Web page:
Judgement (DMH Productions)
Director: Dahlia Harris
Cast: Deon Silvera, Andre Morris and Dahlia Harris
Venue: Pantry Playhouse, New Kingston
Tyrone’s Verdict: B+
If anything, Judgement is a stark reminder that karma is a bitch. With its mix of gripping dramatic tension, edge-of-your-seat thrills and regular splashes of comic relief, the play is a thoroughly engrossing affair, buoyed by a terrific debut script from writer-director-costar Dahlia Harris, powerful acting and a timely meditation on the dark side of human nature. It’s easily one of the best productions of 2010.
At the centre is an unflinching story of friendship, betrayal and vengeance, told with a fluid and commanding grasp of the way Jamaicans (at home and abroad) interact and a flair for our colourful language.
Judgement focuses on New York-based Janet (Deon Silvera), an idealistic romantic-at-heart who believes she’s found true love when Antonio (Andre Morris), a tall, dark and handsome drink-of-water whom she met online, waltzes into her life. With his movie-star good looks and killer charm, Antonio is the perfect catch. But Janet’s storybook romance comes crashing down when her rowdy best friend Sasha (Harris) reveals that Antonio is not who he appears to be. In fact, according to Sasha, he is a dangerous man from her past.
Why has this ‘Antonio’ character suddenly resurfaced in Sasha’s life? What intricate revenge scheme is he plotting to “pay her back”? These are the questions that drive the carefully crafted plot and much of the action in Judgement, which benefits from Harris’ sharp and observant take on people, our capacity for goodness and our greater tendency to exact wicked games on each other. The play’s greatest assets, however, are the fleet-footed pacing, which keeps the show from dragging, and the ultra-talented trio of actors.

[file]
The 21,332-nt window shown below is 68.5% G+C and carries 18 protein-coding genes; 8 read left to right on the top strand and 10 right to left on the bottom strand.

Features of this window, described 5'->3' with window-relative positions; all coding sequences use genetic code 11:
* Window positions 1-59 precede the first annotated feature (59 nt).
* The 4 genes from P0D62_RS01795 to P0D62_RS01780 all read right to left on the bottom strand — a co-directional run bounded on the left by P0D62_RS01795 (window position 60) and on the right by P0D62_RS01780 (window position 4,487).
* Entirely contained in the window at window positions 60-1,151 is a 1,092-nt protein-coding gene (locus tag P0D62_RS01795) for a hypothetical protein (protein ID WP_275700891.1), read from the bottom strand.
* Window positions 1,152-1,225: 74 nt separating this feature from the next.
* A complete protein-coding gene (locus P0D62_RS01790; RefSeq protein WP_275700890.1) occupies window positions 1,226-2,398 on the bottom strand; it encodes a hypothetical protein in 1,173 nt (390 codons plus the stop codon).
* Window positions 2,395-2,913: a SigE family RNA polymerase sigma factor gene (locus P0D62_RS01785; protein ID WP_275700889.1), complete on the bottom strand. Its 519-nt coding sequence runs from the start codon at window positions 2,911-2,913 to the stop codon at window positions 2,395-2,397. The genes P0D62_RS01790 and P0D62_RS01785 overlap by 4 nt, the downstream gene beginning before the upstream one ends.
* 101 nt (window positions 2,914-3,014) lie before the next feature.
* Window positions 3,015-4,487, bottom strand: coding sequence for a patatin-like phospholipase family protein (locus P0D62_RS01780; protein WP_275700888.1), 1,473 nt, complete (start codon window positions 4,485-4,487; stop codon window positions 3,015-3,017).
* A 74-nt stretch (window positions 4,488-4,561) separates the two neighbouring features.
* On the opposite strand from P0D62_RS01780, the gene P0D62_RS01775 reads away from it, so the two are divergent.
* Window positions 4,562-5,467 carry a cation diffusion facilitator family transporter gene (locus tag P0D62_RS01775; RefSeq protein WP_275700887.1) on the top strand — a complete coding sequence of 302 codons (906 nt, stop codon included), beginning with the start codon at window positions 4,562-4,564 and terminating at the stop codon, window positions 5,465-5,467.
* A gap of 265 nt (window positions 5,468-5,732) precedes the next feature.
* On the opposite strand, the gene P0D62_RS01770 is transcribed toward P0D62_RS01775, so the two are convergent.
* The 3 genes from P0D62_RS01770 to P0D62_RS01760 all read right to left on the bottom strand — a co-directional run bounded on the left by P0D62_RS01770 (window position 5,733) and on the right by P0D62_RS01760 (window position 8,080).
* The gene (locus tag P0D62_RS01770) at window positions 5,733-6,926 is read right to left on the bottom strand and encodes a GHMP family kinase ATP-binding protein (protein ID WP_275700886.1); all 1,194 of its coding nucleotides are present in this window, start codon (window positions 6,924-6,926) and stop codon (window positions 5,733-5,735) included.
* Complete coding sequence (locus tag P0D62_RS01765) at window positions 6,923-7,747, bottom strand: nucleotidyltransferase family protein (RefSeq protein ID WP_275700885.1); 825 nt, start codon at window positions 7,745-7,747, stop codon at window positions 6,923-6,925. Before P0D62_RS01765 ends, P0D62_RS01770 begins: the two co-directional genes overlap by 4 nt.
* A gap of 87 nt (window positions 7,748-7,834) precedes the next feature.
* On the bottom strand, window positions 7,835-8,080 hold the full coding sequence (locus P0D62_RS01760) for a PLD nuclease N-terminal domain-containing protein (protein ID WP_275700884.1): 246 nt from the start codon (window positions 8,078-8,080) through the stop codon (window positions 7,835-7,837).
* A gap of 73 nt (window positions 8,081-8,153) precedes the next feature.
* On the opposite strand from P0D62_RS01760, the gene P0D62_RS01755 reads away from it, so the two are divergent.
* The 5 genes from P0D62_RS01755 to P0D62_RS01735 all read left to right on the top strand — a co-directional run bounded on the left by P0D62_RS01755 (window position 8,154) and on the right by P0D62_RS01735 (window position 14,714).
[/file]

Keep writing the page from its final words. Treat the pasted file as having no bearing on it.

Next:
The casting is excellent. Silvera effectively draws on her characteristic blend of spunk and sass to play the somewhat naïve yet strong-willed Janet. Morris is ideal as the suave, smooth-talking hunk with a frightening villainous streak. It’s a star-making performance from Morris. Then there’s Harris who, hands-down, perfectly embodies the boisterous but affable Sasha, a tough cookie with a heart of gold. This is Harris in her finest outing since she stole the show in 2007’s Concubine?
The onstage sparring among the actors seems effortless, especially when you consider that Silvera is the actress with whom Harris has the most natural chemistry in local theatre. Who can forget their memorable pairing for Jamaica 2 Rahtid?
For some viewers, the thrilling last five or so minutes of the play might stretch credibility a tad, but it’s something I’m willing to let slide. As a tale of the power of friendship, Judgement works better than if it were to be pitched solely as a revenge saga. It is such an absorbing piece of Jamaican theatre that my complaints are very few. For a first-time writer-director Harris does not disappoint, allowing the action (which mainly takes place in Janet’s chic apartment) to unfold at its own pace without forced urgency, while steering clear of predictability and melodrama.
Powerful and superbly well performed, Judgement is a remarkable achievement for Harris and her team.
HEATED: Harris, Silvera and Morris in a tense moment from the hit new drama Judgement.